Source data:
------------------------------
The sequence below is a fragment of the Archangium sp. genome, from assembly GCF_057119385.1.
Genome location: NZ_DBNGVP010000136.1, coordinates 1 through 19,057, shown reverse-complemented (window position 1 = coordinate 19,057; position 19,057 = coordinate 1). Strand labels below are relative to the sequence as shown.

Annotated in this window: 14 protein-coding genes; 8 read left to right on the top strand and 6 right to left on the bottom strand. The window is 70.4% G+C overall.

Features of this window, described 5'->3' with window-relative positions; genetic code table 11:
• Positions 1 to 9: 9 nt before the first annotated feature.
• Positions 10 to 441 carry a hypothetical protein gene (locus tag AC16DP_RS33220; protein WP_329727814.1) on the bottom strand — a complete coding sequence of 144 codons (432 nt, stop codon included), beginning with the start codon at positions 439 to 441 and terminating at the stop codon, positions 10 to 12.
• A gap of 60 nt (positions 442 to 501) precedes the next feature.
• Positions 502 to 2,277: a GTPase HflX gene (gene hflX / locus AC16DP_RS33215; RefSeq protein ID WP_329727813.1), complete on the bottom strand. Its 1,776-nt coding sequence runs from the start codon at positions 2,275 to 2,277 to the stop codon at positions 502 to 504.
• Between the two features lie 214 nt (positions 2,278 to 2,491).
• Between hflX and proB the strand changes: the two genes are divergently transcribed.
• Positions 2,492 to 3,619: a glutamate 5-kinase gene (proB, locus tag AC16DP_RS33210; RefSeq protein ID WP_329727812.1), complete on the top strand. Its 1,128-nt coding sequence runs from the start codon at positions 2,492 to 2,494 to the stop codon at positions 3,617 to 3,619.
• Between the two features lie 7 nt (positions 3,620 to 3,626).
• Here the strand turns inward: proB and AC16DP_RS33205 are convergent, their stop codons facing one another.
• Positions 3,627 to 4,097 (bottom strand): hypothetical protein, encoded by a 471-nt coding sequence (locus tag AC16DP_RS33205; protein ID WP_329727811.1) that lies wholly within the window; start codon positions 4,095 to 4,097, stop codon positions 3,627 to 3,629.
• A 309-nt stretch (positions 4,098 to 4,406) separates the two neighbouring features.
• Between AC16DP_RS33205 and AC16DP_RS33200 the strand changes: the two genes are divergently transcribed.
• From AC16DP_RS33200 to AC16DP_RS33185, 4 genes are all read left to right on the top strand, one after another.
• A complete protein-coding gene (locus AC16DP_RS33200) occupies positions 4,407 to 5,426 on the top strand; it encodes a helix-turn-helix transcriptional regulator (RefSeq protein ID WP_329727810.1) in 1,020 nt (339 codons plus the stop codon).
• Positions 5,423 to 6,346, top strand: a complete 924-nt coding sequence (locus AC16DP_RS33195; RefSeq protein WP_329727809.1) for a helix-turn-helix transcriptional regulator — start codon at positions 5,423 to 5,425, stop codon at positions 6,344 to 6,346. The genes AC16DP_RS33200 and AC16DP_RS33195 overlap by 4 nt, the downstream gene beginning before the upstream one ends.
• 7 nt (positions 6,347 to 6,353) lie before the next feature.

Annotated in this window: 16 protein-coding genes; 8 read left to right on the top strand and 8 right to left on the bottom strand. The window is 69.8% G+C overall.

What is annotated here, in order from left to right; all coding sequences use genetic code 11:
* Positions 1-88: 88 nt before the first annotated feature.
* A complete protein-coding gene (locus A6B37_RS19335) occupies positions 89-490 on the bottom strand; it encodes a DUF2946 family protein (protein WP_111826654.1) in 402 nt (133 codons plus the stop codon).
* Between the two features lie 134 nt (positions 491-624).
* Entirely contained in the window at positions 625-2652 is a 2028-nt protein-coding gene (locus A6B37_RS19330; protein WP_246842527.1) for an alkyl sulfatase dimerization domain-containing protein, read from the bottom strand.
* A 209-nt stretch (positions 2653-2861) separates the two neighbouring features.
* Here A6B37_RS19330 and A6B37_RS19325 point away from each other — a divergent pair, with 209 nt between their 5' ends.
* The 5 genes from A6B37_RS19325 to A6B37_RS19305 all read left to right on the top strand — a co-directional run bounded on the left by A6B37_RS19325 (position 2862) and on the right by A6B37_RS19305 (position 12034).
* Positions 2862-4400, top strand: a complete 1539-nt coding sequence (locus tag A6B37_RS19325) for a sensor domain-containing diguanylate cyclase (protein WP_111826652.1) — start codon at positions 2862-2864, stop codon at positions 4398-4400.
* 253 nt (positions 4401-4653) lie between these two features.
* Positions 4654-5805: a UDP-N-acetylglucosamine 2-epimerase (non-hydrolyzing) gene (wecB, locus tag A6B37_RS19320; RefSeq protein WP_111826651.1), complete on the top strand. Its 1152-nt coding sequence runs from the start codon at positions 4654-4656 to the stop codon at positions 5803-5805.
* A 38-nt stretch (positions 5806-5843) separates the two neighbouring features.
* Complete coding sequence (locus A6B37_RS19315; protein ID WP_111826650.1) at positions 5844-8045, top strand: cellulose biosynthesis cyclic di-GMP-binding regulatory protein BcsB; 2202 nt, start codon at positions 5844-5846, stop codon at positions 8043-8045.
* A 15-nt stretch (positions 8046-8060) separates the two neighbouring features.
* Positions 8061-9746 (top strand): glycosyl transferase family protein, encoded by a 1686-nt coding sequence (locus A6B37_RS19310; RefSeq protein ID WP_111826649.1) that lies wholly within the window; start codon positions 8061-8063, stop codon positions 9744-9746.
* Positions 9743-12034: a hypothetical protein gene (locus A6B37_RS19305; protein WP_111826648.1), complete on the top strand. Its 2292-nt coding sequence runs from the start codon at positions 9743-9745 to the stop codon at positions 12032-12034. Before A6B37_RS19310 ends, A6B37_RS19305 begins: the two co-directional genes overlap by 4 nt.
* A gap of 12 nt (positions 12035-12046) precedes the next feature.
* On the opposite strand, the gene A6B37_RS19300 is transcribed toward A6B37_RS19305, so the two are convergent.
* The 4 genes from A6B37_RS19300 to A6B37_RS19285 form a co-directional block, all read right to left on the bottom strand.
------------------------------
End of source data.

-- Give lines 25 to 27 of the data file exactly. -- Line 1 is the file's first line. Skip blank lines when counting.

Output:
* Between the two features lie 134 nt (positions 491-624).
* Entirely contained in the window at positions 625-2652 is a 2028-nt protein-coding gene (locus A6B37_RS19330; protein WP_246842527.1) for an alkyl sulfatase dimerization domain-containing protein, read from the bottom strand.
* A 209-nt stretch (positions 2653-2861) separates the two neighbouring features.